Recommendations on fundamental rights

Stabroek News
July 22, 1999

The recommendations of the Constitutional Reform Commission on the fundamental rights and freedoms of the individuals were made by consensus except for two, that courts be enjoined to pay due regard to international law and conventions and charters to which Guyana has acceded (would this include the provisions in the ILO convention?) and that State action intended to ameliorate the condition and status of disadvantaged (a physical disability) or historically disadvantaged (e.g. Amerindians) groups shall not be considered in derogation of the non-discrimination provisions of the constitution. These were passed by majority.

Dealing with the right to protection from discrimination, now Article l49, the Commission recommends that new grounds be added namely (a) sexual orientation, surprisingly progressive in a country that is still largely homophobic, (b) sex, (and gender, that is shown separately but is it not the same thing?) an overdue success for the women's lobby though there are other laws that give some protection on this, (c) ethnicity, in addition to race (Mr. M.L. Hackett take a bow - Mr Hackett has written numerous letters clarifying the difference between race and ethnicity), (d) marital status ( does this mean that single mothers, for example, can't be given welfare preference?) (e) physical and/or mental disability and age, young or old (have the commissioners worked out the implications of including these two categories?).

The recommendation (l) on p.l86) repeats some of the categories that already exist, for example race, but omits place of origin as a category. Is that deliberate?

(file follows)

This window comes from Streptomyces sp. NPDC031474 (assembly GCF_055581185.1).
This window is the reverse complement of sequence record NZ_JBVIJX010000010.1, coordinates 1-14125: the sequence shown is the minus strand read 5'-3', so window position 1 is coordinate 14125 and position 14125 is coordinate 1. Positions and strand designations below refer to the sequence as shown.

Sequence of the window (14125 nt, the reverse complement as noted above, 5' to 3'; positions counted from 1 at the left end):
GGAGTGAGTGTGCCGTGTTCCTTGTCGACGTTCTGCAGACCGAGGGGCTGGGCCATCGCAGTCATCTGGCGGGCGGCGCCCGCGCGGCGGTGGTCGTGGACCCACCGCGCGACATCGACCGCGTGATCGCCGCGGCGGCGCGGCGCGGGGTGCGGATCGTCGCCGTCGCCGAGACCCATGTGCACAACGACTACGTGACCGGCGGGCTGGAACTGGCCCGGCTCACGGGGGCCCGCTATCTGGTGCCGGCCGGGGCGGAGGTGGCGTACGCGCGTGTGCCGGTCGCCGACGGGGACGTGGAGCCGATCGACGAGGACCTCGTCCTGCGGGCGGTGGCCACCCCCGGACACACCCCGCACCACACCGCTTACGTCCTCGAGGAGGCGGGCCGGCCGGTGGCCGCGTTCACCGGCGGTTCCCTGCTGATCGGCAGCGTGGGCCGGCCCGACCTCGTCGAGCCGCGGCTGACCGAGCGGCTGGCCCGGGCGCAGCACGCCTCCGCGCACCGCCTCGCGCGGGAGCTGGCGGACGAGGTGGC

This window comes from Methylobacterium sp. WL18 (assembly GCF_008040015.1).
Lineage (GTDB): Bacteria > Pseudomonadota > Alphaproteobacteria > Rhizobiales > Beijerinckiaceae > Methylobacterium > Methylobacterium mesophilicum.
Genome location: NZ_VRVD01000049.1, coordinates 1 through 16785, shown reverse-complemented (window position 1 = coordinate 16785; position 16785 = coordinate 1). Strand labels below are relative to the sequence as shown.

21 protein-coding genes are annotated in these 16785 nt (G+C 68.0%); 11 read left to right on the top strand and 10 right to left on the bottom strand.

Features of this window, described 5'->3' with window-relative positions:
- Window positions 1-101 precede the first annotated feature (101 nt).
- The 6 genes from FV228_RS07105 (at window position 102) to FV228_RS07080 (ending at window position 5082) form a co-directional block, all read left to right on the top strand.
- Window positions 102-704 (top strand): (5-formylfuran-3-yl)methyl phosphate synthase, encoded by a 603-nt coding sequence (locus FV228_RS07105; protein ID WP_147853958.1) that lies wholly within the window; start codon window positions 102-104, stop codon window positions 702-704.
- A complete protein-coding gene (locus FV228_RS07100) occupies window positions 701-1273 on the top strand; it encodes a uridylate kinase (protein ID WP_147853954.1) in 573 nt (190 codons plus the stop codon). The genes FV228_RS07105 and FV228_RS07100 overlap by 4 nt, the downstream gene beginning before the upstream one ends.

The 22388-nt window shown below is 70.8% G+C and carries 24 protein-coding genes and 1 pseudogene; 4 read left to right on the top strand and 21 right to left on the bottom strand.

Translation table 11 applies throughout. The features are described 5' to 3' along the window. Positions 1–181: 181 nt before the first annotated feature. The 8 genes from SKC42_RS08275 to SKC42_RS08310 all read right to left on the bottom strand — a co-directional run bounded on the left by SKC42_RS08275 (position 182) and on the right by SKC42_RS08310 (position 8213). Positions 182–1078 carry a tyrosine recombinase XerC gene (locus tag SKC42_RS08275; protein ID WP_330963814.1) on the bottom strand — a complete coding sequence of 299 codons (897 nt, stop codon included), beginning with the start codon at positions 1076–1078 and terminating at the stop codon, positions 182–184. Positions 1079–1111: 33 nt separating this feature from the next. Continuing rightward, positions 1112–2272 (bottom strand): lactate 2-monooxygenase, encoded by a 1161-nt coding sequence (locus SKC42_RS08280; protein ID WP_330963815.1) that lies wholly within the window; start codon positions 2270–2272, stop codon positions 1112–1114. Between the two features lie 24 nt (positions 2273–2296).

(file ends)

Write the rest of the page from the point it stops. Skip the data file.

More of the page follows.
Recommendation (2) is to provide the right to protection for arrested and detained persons. Does this envisage the addition of a new section along the lines of Article 35 of the South African constitution which sets out in detail the right of a person arrested to remain silent, to be brought before a court within 48 hours etc?). If so, it is a valuable addition. How would the new Article relate to the existing Article l44 - provisions to secure the protection of law? Were the commissioners satisfied with the detention provisions in Article l39 which attracted some criticism in the past?

Recommendation (3) refers to the right to just administrative action. The Commissioners probably have in mind Article 33 of the South African constitution which states that tribunals must give written reasons for their decisions which can be reviewed by a court. This would presumably include the Public Utilities Commission and other statutory tribunals.

Recommendation (4) refers to the "protection of indigenous culture and way of life, which should include language". Again the commissioners may have in mind Articles 30 and 3l of the South African constitution ( henceforth SA).

Recommendation (5) is for a right to an environment that is not harmful to health or well-being (S.A. 24). If this is enacted can the residents of Linden sue the state for the pollution they suffer from the bauxite industry?

Recommendation (6) is the right of citizens to "participate through their co-operatives, trade unions and socio-economic organisations in the State's management and decision making processes". How will participate be interpreted? Can the Private Sector Commission and the Trades Union Congress, for example, insist on being consulted on every government decision, and on the way in which it should be implemented. Is that realistic or sensible or a prescription for gridlock? This sort of right goes well beyond traditional individual human rights but is apparently intended to be enforceable.